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Vincent Battesti, social anthropologist

Vincent Battesti (1970-)born in Le Havre, France, holds a doctorate in Social Anthropology (Univ. Sorbonne, Paris). His background also includes a Master in Biology/terrestrial Ecology. For more than twenty years he travels and does fieldworks in North Africa and Middle East. Researcher in social anthropology at the CNRS (French National Scientific Research Center), his office is at Musée de l'Homme (National Museum of Natural History) in Paris: lab. UMR 7206 Éco-anthropology, in which he co-leads the Ethnoecology team.

Among other positions, he was researcher at CEDEJ in Cairo (2002-2006), has been visiting scholar at Hagop Kevorkian Center for Near Eastern Studies, New York University (2012-2015), and then at the Department of Anthropology of Columbia University, New York (2015-2016). His main fields of research are in Ethnoecology  as a specialist of oasis ecosystemscurrently working on an ethnoecology of Siwa oasis, Egypt, and since 2019 leading two projects in al-Ulā oasis, Saudi Arabia.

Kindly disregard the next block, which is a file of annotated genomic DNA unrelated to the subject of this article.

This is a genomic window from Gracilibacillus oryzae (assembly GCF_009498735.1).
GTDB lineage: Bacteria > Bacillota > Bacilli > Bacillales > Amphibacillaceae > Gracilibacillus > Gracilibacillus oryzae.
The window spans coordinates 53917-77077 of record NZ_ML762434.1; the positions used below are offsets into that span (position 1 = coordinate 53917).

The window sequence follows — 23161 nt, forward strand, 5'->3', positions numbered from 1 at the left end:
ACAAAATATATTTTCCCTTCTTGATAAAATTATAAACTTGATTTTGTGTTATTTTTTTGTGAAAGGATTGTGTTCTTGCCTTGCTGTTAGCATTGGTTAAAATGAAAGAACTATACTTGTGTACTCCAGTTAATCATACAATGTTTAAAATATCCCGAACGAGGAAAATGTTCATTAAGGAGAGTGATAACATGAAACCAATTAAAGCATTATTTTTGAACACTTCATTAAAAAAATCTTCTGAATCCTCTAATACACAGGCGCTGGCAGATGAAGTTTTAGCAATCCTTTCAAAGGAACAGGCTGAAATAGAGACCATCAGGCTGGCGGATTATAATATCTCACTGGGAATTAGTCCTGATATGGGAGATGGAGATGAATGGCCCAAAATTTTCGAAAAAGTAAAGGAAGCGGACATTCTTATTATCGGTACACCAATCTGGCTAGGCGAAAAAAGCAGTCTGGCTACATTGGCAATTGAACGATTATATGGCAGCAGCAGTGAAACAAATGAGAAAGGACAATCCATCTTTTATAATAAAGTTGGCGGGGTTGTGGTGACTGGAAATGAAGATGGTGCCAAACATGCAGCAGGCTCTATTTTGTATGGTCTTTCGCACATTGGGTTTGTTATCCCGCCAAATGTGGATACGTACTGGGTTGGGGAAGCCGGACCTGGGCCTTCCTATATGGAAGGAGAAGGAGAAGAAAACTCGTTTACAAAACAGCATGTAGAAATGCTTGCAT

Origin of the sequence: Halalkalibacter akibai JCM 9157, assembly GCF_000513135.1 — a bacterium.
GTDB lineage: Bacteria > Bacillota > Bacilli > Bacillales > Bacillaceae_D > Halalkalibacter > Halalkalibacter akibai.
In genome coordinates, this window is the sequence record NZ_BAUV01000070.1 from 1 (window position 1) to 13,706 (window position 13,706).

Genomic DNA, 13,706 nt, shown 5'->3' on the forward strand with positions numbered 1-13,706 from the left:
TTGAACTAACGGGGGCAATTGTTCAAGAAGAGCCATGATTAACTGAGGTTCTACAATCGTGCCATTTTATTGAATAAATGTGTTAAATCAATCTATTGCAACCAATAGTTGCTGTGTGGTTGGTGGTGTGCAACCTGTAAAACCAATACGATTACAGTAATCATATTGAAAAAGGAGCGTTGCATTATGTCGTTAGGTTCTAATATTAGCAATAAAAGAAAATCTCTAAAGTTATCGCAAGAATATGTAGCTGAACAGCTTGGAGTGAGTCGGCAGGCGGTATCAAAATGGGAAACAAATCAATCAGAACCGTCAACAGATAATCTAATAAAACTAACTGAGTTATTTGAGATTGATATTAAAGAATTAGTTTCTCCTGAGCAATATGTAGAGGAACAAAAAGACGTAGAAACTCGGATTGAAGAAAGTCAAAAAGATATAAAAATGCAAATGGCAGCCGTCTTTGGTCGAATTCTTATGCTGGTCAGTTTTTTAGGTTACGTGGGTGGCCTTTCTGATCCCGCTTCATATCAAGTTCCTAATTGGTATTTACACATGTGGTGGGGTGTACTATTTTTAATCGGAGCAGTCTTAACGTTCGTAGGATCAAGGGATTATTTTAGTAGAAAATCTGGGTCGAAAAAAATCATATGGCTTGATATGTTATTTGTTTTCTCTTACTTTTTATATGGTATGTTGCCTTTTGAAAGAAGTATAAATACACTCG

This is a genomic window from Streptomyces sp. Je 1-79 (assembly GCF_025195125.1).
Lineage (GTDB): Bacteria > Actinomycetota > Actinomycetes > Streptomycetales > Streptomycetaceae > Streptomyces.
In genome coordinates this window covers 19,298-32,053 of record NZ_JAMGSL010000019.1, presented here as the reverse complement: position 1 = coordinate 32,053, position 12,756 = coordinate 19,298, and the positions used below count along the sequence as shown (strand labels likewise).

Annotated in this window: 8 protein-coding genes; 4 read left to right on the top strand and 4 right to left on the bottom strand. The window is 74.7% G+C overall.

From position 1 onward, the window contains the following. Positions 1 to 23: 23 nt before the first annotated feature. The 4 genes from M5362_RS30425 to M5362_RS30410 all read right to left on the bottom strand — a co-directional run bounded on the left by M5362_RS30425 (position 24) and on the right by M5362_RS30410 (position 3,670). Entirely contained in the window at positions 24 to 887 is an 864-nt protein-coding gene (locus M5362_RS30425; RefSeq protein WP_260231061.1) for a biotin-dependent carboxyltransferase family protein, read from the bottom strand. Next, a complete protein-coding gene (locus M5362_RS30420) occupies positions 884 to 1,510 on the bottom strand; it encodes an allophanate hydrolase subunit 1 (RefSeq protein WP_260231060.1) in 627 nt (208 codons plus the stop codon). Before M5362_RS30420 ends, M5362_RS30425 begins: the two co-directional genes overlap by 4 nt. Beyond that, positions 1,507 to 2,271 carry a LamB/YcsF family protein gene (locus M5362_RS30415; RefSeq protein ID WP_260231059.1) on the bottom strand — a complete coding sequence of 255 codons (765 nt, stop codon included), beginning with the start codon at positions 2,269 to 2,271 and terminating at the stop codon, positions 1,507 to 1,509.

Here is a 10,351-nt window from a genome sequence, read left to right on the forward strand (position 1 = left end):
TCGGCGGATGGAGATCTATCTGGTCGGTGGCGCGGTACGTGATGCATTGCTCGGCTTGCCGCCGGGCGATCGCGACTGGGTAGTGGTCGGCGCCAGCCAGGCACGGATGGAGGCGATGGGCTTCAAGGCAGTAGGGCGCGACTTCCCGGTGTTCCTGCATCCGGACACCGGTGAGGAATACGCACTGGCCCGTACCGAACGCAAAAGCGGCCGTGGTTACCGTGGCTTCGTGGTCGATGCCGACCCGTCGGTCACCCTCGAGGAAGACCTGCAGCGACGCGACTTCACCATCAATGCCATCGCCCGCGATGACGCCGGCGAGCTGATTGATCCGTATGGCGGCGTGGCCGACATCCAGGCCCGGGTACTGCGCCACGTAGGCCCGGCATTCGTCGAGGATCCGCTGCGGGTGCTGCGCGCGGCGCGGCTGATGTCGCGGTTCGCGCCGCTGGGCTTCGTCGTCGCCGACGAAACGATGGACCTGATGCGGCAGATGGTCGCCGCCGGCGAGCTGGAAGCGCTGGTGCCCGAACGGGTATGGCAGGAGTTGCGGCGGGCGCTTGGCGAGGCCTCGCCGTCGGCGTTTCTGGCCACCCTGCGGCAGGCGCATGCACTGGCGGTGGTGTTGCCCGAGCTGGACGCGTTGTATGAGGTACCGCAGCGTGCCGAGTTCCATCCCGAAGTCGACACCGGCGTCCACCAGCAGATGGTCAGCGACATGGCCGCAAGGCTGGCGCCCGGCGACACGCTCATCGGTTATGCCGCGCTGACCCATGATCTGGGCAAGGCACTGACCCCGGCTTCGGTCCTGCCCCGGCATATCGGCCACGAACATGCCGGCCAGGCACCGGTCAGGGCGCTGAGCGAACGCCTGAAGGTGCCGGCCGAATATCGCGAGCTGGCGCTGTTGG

He did research in urban anthropology, especially on public spaces in Cairo, Egypt  and from there specialized on soundscapes, for an anthropology of sounds. This topic then took part of an new important theme of his work he called anthropology of sensory perceptions.

In 2018, started a new fieldwork in the Mediterranean island of Corsica, in a sub-region known as Castagniccia, on the long-term relationship of the local rural communities to their mountain landscape.

He published articles, chapters, and books (, and among them co-edited a 1.200 pages volumes (40 contributions) on contemporary Egypt (2011, Actes Sud/Sindbad), and three journal issues. He released in 2005 a book on North African oases (IRD Éditions), and is elaborating another on Siwa Oasis (Egypt). 

Vincent Battesti is also associate editor of Revue d’ethnoécologie journal.

His website:

"M. Tengberg"   

Journal articles1 document

  • M. Gros-Balthazard, M. Galimberti, A. Kousathanas, C. Newton, Sarah Ivorra, et al.. The Discovery of Wild Date Palms in Oman Reveals a Complex Domestication History Involving Centers in the Middle East and Africa. Current Biology - CB, Elsevier, 2017, 27 (14), pp.2211-2218. ⟨10.1016/j.cub.2017.06.045⟩. ⟨hal-01608053⟩